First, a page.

Evidence for the inflammation hypothesis of Alzheimer’s

The inflammation hypothesis of Alzheimer’s, which suggests that inflammation in the brain triggers a cascade of cellular events that over time results in deposits and atrophy, and subsequent cognitive deficits, is still relatively controversial.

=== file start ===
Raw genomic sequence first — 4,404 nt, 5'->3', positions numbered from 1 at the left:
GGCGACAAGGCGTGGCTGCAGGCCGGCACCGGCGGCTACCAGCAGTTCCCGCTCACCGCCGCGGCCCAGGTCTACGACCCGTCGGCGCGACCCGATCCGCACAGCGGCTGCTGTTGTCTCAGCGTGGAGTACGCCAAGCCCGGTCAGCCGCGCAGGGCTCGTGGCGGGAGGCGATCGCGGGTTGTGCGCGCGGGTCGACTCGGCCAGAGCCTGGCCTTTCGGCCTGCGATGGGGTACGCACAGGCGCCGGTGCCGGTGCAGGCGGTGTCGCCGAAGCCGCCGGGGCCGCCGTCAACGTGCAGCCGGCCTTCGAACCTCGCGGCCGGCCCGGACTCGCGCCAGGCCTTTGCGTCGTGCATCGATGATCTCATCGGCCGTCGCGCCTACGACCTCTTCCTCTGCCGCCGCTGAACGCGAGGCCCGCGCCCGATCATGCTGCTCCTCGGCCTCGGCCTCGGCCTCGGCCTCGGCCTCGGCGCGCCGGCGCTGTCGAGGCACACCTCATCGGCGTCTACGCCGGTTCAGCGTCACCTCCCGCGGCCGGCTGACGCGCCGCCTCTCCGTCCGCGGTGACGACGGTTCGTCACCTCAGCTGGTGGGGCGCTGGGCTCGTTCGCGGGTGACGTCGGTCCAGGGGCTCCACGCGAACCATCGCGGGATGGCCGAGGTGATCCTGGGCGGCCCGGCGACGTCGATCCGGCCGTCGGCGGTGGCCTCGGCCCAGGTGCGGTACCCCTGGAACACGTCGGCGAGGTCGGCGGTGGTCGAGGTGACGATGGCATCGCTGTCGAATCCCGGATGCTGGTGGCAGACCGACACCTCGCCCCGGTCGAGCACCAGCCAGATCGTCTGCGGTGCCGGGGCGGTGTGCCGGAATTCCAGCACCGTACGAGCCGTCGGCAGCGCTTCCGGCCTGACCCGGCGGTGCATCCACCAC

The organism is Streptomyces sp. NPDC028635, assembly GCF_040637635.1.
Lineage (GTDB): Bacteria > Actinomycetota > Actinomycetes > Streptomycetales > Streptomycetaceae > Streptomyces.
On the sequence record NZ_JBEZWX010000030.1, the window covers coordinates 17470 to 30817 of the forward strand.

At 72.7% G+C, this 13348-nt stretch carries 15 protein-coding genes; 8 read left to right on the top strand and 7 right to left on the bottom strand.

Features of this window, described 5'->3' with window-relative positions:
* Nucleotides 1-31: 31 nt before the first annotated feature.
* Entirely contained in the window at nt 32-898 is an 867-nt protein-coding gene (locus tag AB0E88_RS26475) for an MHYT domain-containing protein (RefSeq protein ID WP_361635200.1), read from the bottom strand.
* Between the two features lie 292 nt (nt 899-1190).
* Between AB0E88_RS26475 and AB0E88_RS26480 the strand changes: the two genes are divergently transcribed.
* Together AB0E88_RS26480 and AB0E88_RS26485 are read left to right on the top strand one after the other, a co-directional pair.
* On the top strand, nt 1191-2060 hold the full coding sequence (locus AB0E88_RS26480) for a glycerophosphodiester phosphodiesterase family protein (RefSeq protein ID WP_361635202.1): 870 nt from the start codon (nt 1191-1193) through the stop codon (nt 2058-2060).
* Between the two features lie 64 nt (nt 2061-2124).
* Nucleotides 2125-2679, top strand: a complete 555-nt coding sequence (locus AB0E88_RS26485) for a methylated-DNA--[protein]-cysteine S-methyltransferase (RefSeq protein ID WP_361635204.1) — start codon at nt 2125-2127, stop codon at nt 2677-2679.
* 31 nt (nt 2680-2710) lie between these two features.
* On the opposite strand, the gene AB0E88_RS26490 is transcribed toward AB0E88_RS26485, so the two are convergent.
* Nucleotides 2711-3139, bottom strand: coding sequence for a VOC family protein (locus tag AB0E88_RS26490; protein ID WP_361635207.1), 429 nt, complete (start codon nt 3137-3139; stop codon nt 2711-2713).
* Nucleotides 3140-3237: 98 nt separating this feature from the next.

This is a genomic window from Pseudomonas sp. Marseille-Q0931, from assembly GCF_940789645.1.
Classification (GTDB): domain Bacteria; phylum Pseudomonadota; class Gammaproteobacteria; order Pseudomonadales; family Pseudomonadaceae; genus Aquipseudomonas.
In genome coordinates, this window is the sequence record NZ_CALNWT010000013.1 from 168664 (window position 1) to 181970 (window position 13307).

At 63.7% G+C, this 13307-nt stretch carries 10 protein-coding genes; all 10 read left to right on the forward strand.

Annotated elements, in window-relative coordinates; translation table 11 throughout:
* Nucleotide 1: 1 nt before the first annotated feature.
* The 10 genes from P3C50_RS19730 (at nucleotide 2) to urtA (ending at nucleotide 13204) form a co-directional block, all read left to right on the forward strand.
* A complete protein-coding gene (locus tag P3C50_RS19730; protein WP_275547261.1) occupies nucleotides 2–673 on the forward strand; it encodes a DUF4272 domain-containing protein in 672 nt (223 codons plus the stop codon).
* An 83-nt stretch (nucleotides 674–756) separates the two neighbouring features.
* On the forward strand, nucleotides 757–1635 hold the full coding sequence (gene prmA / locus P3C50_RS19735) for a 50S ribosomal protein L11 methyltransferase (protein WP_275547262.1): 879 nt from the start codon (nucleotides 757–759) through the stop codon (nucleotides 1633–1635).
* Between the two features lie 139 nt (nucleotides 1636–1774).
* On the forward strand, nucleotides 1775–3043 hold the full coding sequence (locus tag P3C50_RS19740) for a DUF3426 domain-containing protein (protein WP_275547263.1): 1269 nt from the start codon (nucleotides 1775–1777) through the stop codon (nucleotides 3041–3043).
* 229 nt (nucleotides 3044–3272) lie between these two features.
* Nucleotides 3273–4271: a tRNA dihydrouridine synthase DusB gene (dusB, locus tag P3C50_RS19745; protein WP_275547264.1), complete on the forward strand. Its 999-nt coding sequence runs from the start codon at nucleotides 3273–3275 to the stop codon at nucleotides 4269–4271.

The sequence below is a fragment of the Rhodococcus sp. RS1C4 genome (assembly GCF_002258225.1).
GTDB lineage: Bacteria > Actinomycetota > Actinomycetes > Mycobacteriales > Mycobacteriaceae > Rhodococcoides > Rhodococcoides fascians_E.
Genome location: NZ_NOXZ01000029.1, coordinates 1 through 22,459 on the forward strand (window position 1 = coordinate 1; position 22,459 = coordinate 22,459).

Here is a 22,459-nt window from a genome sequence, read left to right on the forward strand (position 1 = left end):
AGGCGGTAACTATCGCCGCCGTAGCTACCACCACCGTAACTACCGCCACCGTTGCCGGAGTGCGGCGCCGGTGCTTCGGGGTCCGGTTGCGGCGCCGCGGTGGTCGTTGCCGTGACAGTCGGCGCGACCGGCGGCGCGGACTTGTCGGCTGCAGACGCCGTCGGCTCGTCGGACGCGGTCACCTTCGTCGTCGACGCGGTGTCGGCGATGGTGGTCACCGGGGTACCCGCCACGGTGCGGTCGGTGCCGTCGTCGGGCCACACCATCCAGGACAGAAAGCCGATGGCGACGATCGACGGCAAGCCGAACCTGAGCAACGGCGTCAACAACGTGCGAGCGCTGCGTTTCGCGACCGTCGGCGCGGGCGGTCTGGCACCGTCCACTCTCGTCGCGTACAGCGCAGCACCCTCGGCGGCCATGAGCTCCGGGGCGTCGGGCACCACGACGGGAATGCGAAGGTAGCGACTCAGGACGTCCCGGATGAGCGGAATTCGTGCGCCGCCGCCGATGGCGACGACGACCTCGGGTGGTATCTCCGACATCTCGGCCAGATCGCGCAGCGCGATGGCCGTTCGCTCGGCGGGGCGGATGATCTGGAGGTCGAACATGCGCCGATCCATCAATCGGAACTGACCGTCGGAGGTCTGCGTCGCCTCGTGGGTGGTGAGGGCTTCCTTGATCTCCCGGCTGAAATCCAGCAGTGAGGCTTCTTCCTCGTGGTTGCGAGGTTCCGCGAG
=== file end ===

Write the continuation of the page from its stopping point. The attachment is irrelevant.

A Harvard researcher found a correlation between inflammation and future prevalence of Alzheimer’s.

The participants’ blood was tested for levels of cytokines, which are protein messengers that trigger inflammation. Those with the highest amount of cytokines in their blood were more than twice as likely to develop Alzheimer’s disease as those with the lowest amount of cytokines.